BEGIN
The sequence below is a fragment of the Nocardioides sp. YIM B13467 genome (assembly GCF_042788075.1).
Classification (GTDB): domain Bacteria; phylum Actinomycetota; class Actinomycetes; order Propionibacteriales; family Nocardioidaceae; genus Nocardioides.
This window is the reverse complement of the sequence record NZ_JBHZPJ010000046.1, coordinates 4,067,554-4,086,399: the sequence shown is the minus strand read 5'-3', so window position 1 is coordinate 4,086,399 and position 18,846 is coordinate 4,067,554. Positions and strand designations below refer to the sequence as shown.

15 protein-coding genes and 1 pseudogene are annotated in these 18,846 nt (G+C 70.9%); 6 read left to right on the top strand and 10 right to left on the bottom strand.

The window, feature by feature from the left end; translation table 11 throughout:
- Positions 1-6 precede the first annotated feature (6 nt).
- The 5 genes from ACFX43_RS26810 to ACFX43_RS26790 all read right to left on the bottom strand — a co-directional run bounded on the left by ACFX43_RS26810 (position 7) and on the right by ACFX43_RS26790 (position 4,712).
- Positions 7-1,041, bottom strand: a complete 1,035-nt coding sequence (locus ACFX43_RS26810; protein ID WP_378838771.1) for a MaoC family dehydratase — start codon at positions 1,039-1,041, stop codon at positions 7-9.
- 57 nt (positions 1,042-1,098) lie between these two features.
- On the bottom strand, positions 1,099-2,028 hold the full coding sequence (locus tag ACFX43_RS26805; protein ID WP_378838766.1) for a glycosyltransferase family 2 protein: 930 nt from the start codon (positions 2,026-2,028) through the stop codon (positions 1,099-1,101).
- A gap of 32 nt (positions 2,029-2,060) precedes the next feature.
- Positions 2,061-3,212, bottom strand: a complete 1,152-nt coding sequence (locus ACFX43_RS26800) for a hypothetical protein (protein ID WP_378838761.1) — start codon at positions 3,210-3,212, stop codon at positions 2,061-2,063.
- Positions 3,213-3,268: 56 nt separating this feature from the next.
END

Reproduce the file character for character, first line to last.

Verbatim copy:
The sequence below is a fragment of the Nocardioides sp. YIM B13467 genome (assembly GCF_042788075.1).
Classification (GTDB): domain Bacteria; phylum Actinomycetota; class Actinomycetes; order Propionibacteriales; family Nocardioidaceae; genus Nocardioides.
This window is the reverse complement of the sequence record NZ_JBHZPJ010000046.1, coordinates 4,067,554-4,086,399: the sequence shown is the minus strand read 5'-3', so window position 1 is coordinate 4,086,399 and position 18,846 is coordinate 4,067,554. Positions and strand designations below refer to the sequence as shown.

15 protein-coding genes and 1 pseudogene are annotated in these 18,846 nt (G+C 70.9%); 6 read left to right on the top strand and 10 right to left on the bottom strand.

The window, feature by feature from the left end; translation table 11 throughout:
- Positions 1-6 precede the first annotated feature (6 nt).
- The 5 genes from ACFX43_RS26810 to ACFX43_RS26790 all read right to left on the bottom strand — a co-directional run bounded on the left by ACFX43_RS26810 (position 7) and on the right by ACFX43_RS26790 (position 4,712).
- Positions 7-1,041, bottom strand: a complete 1,035-nt coding sequence (locus ACFX43_RS26810; protein ID WP_378838771.1) for a MaoC family dehydratase — start codon at positions 1,039-1,041, stop codon at positions 7-9.
- 57 nt (positions 1,042-1,098) lie between these two features.
- On the bottom strand, positions 1,099-2,028 hold the full coding sequence (locus tag ACFX43_RS26805; protein ID WP_378838766.1) for a glycosyltransferase family 2 protein: 930 nt from the start codon (positions 2,026-2,028) through the stop codon (positions 1,099-1,101).
- A gap of 32 nt (positions 2,029-2,060) precedes the next feature.
- Positions 2,061-3,212, bottom strand: a complete 1,152-nt coding sequence (locus ACFX43_RS26800) for a hypothetical protein (protein ID WP_378838761.1) — start codon at positions 3,210-3,212, stop codon at positions 2,061-2,063.
- Positions 3,213-3,268: 56 nt separating this feature from the next.